This week, the South Carolina House’s new ad hoc committee on fundamental tax reform had its inaugural meeting. The members of the bi-partisan committee received a charge from House Speaker Jay Lucas in which he laid out big goals for the Committee and outlined some of the challenges facing South Carolina’s revenue system.
In his remarks, Speaker Lucas referred to a “patchwork quilt” of sales, property and income taxes that has been pieced together over years into a system that is complicated and uncompetitive. He stressed that South Carolina needs a tax system that is “fairer, flatter and broader” and “not vulnerable to economic shock,” like we saw in 2008.
He also stressed that in the South Carolina Supreme Court’s 2011 Bodman decision, the justices essentially invited anyone with standing to challenge the Constitutionality of South Carolina’s massive maze of special tax exemptions. Envisioning what would happen if the Court brought this house of cards crashing down, the Speaker said, “Taxes placed on South Carolinians by court order should be alarming.”
Recognizing the skepticism with which Statehouse observers – who have seen numerous attempts at tax reform studied and shelved over the years – will regard the work of the committee, Speaker Lucas emphasized that newly-created interactive data models based on “real data, real numbers and real experience” will allow lawmakers and citizens to understand the impact of proposed tax changes in transparent ways that have never before been possible.
Committee Chairman Tommy Pope also stressed the themes of stability and fairness, stating that the ultimate goal of reform is not to raise new revenue but to create “fundamental fairness,” for every citizen, as well as home-grown companies who were in South Carolina doing business “before it was cool.”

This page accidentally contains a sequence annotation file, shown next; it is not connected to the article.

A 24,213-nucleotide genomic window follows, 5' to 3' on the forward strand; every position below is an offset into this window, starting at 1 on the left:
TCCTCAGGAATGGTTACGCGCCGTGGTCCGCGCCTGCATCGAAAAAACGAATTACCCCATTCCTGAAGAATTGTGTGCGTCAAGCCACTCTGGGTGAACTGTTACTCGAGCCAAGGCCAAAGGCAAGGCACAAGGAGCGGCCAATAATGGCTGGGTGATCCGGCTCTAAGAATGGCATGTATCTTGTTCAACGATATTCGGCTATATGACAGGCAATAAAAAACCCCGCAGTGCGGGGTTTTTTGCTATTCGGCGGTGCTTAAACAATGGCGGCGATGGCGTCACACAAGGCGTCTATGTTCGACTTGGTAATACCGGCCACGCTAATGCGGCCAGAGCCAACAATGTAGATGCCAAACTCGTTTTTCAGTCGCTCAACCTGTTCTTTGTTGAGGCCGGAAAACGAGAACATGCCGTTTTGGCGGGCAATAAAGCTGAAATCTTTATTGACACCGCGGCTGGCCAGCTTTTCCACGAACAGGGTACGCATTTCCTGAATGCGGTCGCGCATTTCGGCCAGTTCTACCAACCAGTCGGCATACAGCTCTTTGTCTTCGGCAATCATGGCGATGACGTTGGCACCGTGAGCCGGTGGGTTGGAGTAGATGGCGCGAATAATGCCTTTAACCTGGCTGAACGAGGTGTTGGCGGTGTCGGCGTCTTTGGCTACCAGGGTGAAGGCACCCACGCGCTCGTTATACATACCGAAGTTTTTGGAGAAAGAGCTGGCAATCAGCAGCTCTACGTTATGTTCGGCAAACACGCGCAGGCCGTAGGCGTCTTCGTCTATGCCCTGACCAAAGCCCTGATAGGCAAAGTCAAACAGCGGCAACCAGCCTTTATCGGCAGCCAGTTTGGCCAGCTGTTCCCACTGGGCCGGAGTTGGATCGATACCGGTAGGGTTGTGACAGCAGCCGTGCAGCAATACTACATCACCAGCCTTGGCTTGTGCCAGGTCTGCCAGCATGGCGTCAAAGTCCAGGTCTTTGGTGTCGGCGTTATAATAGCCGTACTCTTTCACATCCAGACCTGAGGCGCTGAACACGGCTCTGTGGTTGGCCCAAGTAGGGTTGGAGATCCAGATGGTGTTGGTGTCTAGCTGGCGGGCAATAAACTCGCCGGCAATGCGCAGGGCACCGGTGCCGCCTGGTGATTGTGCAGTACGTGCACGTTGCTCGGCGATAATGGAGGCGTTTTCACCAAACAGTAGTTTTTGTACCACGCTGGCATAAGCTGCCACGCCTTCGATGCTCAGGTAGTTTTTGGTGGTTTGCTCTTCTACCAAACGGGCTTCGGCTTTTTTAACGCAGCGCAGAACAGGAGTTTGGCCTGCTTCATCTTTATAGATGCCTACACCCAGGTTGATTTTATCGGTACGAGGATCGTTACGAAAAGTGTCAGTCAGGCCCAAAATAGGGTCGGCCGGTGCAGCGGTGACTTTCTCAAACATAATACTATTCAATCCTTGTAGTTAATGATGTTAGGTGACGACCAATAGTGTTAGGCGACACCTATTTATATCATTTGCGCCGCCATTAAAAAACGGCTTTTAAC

Frank Rainwater, Executive Director of Revenue and Fiscal Affairs, testified about South Carolina changing tax base, noting that in 1970, the state’s average age was 24. By 2020, it will be 40, creating an increasing imbalance in taxpayers paying taxes to consumers of benefits (primarily healthcare and pensions), as we’ve outlined previously in our recent forecast on “Hurricane Gray.” He further added that “transfer payments” – that is, social program money from the Federal government – is the biggest growing source of state income, due in large part to our aging population.
Dr. Rebecca Gunnlaugsson, an independent economist specializing in public finance then shared with the committee her new, econometric modeling of South Carolina’s tax data, outlining how data modeling was used to solve South Carolina’s serious Unemployment Insurance issue several years back and how that same kind of modeling can be applied to tax reform.
Stating that education funding issues, infrastructure funding needs and tax inequality were 3 symptoms of the same problem: a tax system that is not optimized to create sustainable, long-term growth, Dr. Gunnlaugsson illustrated South Carolina’s current ad hoc “make more, spend more/make less, spend less” method of budgeting that is not aligned to priorities.
She stressed that while studies often refer to South Carolina as a “low tax state,” these studies account for overall averages – not the fundamental question of fairness and who is carrying the burden. For example, she showed how small business owners and working class renters are paying a disproportionately large share of the property tax “relief” enacted under Act 388.
We’ve stated for a long time that the number one thing South Carolina could do to increase our economic competitiveness is fundamental tax reform that promotes stability, fairness and growth. There’s a long road ahead for this fledgling committee, but this week was an encouraging start.